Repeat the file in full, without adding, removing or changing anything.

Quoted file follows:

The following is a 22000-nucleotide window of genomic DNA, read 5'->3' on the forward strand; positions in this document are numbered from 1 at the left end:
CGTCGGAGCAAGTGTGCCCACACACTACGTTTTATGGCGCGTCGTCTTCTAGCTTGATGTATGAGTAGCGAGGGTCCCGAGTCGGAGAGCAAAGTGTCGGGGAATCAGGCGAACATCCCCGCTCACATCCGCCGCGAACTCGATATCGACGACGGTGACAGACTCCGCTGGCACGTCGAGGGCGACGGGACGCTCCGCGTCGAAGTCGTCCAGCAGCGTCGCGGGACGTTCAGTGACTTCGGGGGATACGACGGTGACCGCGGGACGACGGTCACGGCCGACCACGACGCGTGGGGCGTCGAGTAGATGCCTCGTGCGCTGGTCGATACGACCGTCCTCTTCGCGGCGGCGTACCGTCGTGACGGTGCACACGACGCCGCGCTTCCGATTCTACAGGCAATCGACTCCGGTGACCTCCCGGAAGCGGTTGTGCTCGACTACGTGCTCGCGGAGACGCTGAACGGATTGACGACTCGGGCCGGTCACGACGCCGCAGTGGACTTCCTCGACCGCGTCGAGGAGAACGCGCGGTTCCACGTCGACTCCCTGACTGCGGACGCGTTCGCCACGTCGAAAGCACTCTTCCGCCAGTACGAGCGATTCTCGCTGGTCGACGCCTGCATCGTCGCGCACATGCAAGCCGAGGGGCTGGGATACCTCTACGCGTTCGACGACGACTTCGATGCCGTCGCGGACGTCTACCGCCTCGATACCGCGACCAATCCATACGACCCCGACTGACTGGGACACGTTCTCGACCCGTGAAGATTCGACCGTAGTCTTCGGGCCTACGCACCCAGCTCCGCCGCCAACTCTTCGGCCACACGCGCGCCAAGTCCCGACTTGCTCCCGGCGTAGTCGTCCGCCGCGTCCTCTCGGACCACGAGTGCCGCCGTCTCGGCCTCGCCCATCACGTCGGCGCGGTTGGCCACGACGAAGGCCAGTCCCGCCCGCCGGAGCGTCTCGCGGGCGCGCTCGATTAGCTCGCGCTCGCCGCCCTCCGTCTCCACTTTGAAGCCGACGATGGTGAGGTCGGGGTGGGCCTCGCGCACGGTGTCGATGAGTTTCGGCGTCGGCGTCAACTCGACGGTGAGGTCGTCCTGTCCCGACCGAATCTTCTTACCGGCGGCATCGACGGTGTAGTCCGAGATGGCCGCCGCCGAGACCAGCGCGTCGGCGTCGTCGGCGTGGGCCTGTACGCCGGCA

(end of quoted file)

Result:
The following is a 22000-nucleotide window of genomic DNA, read 5'->3' on the forward strand; positions in this document are numbered from 1 at the left end:
CGTCGGAGCAAGTGTGCCCACACACTACGTTTTATGGCGCGTCGTCTTCTAGCTTGATGTATGAGTAGCGAGGGTCCCGAGTCGGAGAGCAAAGTGTCGGGGAATCAGGCGAACATCCCCGCTCACATCCGCCGCGAACTCGATATCGACGACGGTGACAGACTCCGCTGGCACGTCGAGGGCGACGGGACGCTCCGCGTCGAAGTCGTCCAGCAGCGTCGCGGGACGTTCAGTGACTTCGGGGGATACGACGGTGACCGCGGGACGACGGTCACGGCCGACCACGACGCGTGGGGCGTCGAGTAGATGCCTCGTGCGCTGGTCGATACGACCGTCCTCTTCGCGGCGGCGTACCGTCGTGACGGTGCACACGACGCCGCGCTTCCGATTCTACAGGCAATCGACTCCGGTGACCTCCCGGAAGCGGTTGTGCTCGACTACGTGCTCGCGGAGACGCTGAACGGATTGACGACTCGGGCCGGTCACGACGCCGCAGTGGACTTCCTCGACCGCGTCGAGGAGAACGCGCGGTTCCACGTCGACTCCCTGACTGCGGACGCGTTCGCCACGTCGAAAGCACTCTTCCGCCAGTACGAGCGATTCTCGCTGGTCGACGCCTGCATCGTCGCGCACATGCAAGCCGAGGGGCTGGGATACCTCTACGCGTTCGACGACGACTTCGATGCCGTCGCGGACGTCTACCGCCTCGATACCGCGACCAATCCATACGACCCCGACTGACTGGGACACGTTCTCGACCCGTGAAGATTCGACCGTAGTCTTCGGGCCTACGCACCCAGCTCCGCCGCCAACTCTTCGGCCACACGCGCGCCAAGTCCCGACTTGCTCCCGGCGTAGTCGTCCGCCGCGTCCTCTCGGACCACGAGTGCCGCCGTCTCGGCCTCGCCCATCACGTCGGCGCGGTTGGCCACGACGAAGGCCAGTCCCGCCCGCCGGAGCGTCTCGCGGGCGCGCTCGATTAGCTCGCGCTCGCCGCCCTCCGTCTCCACTTTGAAGCCGACGATGGTGAGGTCGGGGTGGGCCTCGCGCACGGTGTCGATGAGTTTCGGCGTCGGCGTCAACTCGACGGTGAGGTCGTCCTGTCCCGACCGAATCTTCTTACCGGCGGCATCGACGGTGTAGTCCGAGATGGCCGCCGCCGAGACCAGCGCGTCGGCGTCGTCGGCGTGGGCCTGTACGCCGGCA